Note: East = Bulgaria, People's Republic of China, Czechoslovakia, East Germany, Hungary, Poland, Rumania, and the Soviet Union. West = Austria, Belgium, Great Britain, Canada, Denmark, France, West Germany, Italy, Japan, Luxembourg, Netherlands, Norway, Sweden, Switzerland, and the United States. the Soviet Union and Western Europe is therefore likely to grow stronger in the coming years.
U.S. Policy Options
The United States has become increasingly isolated in its pursuit of cold-war economic policies toward the Soviet Union. What should it do to end that self-imposed isolation? Several policy options should be considered.
Extending most-favored-nation (MFN) status to the Soviet Union and Eastern Europe is a logical first step. Denial of that status is an affront to them because it symbolizes their exclusion from the international marketplace. "The insult was aggravated when the United States played the 'China card' and granted the People's Republic of China, the Soviet Union's principal communist rival, most-favored-nation status in early 1980." The United States has used MFN treatment as a political means to achieve political ends.
Those who oppose granting MFN status to the Soviet Union on economic grounds point out that imposing such basic rules of fair trade as reciprocity and nondiscrimination on nations with centrally planned economies is a major problem because quotas rather than prices determine the amount of the production, consumption, and trade. They also argue that Western governments would be hard-pressed to prevent dumping by the Soviet Union if it was given MFN access to Western markets; centrally planned regimes can target (and subsidize) exports at will. Finally, they note that Moscow insists on achieving bilateral balancing-- -importing no more from a given nation than the Soviet Union can finance through exports to it or loans from it--and that the overall effect of the practice is to hinder free trade.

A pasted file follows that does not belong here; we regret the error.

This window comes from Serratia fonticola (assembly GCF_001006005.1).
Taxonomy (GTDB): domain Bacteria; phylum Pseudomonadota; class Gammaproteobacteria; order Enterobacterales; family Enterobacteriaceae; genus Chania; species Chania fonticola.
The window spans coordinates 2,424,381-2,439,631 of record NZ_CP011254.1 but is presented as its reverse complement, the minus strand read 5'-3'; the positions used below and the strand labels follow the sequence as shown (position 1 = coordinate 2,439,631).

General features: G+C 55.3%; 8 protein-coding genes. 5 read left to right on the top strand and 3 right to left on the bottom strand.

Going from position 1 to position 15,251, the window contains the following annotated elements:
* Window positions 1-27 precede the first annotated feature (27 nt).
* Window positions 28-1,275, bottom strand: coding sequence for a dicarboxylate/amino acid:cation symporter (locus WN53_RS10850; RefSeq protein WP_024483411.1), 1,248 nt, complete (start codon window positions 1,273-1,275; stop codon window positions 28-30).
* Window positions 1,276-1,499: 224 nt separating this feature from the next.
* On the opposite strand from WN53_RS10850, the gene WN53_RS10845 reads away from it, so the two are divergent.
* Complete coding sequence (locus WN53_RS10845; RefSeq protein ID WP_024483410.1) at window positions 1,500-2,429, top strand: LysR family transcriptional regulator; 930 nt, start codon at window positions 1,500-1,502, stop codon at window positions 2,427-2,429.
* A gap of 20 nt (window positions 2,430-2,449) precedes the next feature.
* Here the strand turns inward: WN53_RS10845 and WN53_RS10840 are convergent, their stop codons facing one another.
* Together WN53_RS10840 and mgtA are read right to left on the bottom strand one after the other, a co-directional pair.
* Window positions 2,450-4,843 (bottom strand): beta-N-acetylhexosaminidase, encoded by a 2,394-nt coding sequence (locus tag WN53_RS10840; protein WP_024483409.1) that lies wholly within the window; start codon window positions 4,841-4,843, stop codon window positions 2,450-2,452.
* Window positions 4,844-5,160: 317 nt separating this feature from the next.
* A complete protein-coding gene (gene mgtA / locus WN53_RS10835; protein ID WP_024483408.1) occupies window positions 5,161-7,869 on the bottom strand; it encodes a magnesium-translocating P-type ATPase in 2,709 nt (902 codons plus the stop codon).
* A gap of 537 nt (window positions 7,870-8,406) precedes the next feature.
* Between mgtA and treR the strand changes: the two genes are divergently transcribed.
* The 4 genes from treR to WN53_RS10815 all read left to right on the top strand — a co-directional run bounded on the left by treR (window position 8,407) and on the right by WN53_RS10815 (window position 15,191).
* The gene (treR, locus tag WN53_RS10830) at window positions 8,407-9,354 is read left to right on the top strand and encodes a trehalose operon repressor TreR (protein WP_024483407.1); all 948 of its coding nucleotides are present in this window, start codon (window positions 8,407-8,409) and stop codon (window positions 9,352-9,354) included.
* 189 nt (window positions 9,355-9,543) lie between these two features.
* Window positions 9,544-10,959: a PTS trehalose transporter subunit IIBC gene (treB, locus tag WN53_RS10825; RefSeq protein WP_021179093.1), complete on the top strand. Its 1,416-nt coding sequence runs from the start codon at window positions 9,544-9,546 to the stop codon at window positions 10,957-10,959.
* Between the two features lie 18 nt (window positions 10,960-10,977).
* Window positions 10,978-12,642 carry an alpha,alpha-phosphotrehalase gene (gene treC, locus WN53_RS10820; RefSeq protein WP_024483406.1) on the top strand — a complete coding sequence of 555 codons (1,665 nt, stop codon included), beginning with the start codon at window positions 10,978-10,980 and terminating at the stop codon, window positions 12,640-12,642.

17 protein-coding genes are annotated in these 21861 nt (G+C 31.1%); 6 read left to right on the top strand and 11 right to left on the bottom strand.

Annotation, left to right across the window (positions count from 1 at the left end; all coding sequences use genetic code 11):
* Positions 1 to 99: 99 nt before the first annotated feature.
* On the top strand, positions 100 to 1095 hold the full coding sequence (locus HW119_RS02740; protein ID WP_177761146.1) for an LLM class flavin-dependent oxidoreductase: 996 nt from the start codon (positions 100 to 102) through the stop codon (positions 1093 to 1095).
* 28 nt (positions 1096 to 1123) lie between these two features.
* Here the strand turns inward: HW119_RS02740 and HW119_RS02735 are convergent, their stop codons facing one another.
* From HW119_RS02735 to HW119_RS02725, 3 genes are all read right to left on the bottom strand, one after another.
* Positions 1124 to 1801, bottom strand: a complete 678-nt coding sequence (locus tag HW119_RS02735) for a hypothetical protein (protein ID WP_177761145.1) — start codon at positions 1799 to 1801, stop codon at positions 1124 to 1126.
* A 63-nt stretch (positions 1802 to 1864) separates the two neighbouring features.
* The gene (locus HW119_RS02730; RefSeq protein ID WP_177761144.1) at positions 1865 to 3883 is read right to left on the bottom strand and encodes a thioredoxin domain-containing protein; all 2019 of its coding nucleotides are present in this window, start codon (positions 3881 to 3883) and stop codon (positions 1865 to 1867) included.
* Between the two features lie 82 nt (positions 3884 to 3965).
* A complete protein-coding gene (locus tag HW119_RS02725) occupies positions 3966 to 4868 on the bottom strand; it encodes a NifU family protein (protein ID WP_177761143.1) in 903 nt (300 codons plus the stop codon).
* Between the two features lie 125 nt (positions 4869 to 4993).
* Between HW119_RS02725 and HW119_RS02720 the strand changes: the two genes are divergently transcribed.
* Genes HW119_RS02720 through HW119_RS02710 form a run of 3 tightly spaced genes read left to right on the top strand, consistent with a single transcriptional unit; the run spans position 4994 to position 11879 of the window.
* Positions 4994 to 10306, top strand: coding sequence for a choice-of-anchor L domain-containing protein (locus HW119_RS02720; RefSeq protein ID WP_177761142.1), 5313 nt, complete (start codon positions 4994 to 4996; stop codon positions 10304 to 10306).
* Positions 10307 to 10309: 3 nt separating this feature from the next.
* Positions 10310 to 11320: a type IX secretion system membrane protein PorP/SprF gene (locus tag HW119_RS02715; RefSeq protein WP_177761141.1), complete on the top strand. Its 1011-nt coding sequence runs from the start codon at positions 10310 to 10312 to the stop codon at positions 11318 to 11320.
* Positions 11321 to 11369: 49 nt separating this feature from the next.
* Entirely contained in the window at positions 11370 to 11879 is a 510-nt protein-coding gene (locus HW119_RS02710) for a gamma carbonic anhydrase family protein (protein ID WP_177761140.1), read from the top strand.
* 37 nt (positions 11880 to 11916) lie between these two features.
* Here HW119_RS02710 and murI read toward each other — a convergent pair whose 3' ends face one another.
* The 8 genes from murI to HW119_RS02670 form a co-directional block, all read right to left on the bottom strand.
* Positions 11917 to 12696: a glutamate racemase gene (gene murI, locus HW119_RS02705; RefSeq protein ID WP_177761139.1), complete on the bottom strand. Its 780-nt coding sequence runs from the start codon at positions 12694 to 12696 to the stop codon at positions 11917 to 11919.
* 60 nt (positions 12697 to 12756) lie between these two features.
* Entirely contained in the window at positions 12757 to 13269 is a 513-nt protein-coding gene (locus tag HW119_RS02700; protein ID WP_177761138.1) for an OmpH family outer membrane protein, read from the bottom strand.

Not surprisingly, Soviet trade officials can be expected to take a very different view: